WeBWorK Problems

answer evaluators

answer evaluators

by Kenneth Appel -
Number of replies: 2
For a grade school problem like
"Write a decimal number that is more than 1 but less than 2." I need an answer evaluator that accepts as an answer any number in an interval. Does one already exist or must I write one?
In reply to Kenneth Appel

Re: answer evaluators

by Bruce Yoshiwara -
Hi Kenneth,

I modified what Davide gave me in this forum when I asked about allowing on correct value out of many...This might work:

"PGstandard.pl", # Standard macros for PG language



A decimal number between 0 and 1 is \{ans_rule(20)\}
checker => sub {
my ($correct,$student,$ans) = @_;
my ($x) = $student->value;
return $x >0 && $x
In reply to Bruce Yoshiwara

Re: answer evaluators

by Davide Cervone -
I think Bruce's answer was truncated. (You have to be careful when entering less-than signs, or Moodle will think they are part of a tag and possibly remove them. If there is no matching greater-than to end the tag, the whole rest of the message can be lost, as in this case).

I think Bruce was going to say to use

    ANS(Compute("0.5")->cmp( checker => sub {
      my ($correct,$student,$ans) = @_;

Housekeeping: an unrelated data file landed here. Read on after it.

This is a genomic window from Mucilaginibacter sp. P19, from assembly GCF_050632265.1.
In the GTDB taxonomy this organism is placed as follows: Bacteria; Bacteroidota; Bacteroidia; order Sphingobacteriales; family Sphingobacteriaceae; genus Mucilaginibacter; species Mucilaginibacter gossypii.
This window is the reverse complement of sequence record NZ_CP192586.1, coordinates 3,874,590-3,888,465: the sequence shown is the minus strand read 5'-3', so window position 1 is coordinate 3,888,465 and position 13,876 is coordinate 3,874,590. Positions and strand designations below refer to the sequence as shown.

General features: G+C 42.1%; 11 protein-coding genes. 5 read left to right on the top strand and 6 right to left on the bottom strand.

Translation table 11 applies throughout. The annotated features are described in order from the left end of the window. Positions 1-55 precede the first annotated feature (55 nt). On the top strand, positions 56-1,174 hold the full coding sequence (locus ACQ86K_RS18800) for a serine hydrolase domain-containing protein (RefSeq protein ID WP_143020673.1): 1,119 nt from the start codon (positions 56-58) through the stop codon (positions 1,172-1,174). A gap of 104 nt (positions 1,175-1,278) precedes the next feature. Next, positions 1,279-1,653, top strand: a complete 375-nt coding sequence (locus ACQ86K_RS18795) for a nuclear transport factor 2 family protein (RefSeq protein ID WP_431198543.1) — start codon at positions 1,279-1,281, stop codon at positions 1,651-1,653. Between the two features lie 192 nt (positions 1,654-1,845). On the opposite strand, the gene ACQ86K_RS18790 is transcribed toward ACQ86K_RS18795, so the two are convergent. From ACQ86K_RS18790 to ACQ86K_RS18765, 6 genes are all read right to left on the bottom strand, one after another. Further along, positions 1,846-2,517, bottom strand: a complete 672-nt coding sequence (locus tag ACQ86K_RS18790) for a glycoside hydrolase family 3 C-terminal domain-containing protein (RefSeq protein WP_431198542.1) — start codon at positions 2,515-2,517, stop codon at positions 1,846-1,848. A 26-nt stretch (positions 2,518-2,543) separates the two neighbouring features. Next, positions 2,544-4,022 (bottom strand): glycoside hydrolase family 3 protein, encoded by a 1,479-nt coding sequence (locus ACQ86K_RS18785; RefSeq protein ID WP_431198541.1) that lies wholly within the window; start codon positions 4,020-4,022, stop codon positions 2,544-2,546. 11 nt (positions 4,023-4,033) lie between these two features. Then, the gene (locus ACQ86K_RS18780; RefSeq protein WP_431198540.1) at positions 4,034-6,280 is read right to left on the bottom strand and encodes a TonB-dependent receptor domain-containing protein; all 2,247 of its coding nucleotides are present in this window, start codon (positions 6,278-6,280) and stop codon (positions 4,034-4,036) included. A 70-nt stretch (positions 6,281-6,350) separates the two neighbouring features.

my $x = $student->value;
      return $x > 1 && $x  < 2;
which is essentially what I was going to suggest as well.

There is an issue to consider, however, and that's the use of $student->value rather than $student itself. If one uses $student, then the MathObject's fuzzy real comparisons will be used, so that values that are fuzzy-equal to 1 or 2 will be excluded (i.e., the check is really more like $x > 1+epsilon && $x < 2-epsilon). The difference would be whether you expect students to enter a computed value (a numeric formula) or to type a decimal directly. If it is a formula that they will be computing, you might want to use the fuzzy check, so that something that computes 1.99999 (but should have been 2 had it not been for round-off errors) will not be counted as correct, as it would when the non-fuzzy check it performed.

I'm not sure which I think is the right approach. It really depends on the problem, how you expect students to approach it, and how likely you think answers near the endpoints will be.